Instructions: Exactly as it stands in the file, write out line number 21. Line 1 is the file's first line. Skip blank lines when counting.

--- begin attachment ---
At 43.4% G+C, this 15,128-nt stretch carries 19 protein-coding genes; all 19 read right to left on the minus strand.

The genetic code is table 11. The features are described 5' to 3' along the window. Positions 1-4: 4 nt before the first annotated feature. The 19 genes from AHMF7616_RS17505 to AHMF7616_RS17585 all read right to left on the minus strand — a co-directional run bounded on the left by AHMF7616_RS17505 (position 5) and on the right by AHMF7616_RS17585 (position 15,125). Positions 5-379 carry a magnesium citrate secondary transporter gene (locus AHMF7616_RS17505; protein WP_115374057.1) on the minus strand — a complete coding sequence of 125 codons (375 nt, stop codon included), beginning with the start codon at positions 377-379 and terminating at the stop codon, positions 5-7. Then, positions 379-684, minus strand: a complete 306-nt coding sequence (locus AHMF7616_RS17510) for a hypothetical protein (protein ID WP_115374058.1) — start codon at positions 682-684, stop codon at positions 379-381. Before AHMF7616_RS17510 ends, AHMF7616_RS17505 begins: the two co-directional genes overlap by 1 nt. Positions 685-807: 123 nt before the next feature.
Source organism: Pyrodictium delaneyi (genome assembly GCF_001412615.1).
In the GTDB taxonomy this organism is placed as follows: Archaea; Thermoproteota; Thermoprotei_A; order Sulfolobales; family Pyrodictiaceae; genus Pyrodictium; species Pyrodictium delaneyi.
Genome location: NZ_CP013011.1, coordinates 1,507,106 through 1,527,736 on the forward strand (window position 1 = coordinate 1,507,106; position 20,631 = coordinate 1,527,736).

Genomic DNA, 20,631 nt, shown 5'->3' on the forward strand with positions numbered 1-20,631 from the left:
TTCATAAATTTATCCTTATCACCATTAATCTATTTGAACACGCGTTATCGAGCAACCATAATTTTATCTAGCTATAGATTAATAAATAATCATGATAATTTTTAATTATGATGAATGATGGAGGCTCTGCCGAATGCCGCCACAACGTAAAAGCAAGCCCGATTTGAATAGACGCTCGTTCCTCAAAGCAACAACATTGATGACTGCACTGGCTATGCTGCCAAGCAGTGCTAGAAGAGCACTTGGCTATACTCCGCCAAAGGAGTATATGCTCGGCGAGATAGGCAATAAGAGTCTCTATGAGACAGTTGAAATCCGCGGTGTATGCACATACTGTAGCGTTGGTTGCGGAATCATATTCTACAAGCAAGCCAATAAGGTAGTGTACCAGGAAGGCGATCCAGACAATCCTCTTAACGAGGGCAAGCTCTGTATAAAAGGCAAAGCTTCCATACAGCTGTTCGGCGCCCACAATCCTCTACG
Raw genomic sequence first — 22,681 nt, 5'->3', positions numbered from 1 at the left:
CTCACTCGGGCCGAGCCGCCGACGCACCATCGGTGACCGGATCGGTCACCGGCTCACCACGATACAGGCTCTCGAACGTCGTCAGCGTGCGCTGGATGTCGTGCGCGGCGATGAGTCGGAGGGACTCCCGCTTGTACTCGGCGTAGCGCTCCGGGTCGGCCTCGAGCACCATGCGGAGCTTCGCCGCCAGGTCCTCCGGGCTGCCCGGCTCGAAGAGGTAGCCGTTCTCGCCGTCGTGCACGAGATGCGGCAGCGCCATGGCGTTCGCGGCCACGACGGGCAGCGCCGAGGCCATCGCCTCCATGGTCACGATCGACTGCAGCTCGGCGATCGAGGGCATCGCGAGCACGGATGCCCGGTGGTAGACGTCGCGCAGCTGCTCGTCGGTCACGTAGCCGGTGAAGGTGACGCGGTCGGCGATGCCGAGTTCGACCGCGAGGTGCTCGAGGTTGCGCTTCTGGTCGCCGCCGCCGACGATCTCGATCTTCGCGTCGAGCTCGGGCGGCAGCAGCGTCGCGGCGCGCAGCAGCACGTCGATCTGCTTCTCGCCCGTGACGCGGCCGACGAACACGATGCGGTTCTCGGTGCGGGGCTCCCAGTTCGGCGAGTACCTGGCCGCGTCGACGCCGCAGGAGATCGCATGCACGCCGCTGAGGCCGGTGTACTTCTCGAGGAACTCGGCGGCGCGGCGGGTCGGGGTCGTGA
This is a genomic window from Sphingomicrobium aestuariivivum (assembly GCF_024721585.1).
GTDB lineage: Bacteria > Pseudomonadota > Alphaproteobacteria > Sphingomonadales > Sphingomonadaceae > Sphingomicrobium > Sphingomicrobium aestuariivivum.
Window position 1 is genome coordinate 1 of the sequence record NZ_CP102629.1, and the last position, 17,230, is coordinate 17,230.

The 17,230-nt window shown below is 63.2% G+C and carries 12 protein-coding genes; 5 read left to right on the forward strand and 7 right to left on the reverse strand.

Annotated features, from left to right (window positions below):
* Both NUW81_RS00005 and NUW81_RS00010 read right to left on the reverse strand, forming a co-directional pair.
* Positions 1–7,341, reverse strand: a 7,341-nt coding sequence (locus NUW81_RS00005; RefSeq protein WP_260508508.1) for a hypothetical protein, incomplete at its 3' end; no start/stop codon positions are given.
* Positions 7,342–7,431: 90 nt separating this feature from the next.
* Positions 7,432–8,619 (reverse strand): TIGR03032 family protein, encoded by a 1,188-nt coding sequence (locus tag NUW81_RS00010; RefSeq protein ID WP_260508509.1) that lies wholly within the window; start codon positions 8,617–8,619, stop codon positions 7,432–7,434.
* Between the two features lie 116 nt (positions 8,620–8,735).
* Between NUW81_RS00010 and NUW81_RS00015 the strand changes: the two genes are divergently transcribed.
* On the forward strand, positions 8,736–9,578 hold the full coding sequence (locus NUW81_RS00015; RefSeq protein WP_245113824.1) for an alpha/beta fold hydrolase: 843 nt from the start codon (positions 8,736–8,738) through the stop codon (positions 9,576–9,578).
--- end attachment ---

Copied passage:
* On the forward strand, positions 8,736–9,578 hold the full coding sequence (locus NUW81_RS00015; RefSeq protein WP_245113824.1) for an alpha/beta fold hydrolase: 843 nt from the start codon (positions 8,736–8,738) through the stop codon (positions 9,576–9,578).